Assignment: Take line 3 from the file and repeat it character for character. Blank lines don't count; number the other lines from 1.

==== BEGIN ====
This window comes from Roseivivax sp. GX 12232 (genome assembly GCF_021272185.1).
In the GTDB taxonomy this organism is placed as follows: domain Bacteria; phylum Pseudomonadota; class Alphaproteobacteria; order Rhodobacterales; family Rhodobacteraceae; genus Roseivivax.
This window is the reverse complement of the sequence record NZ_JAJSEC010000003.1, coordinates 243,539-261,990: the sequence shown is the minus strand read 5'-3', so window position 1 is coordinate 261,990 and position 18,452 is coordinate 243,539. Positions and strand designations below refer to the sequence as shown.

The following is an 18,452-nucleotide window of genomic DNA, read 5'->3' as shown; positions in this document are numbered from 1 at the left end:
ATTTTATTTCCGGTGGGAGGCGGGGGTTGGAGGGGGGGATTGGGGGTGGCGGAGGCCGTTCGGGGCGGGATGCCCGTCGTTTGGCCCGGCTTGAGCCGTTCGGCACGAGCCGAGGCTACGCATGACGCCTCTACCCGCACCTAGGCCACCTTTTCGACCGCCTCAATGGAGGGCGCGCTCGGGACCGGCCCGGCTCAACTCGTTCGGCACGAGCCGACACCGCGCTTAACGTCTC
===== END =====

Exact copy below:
This window is the reverse complement of the sequence record NZ_JAJSEC010000003.1, coordinates 243,539-261,990: the sequence shown is the minus strand read 5'-3', so window position 1 is coordinate 261,990 and position 18,452 is coordinate 243,539. Positions and strand designations below refer to the sequence as shown.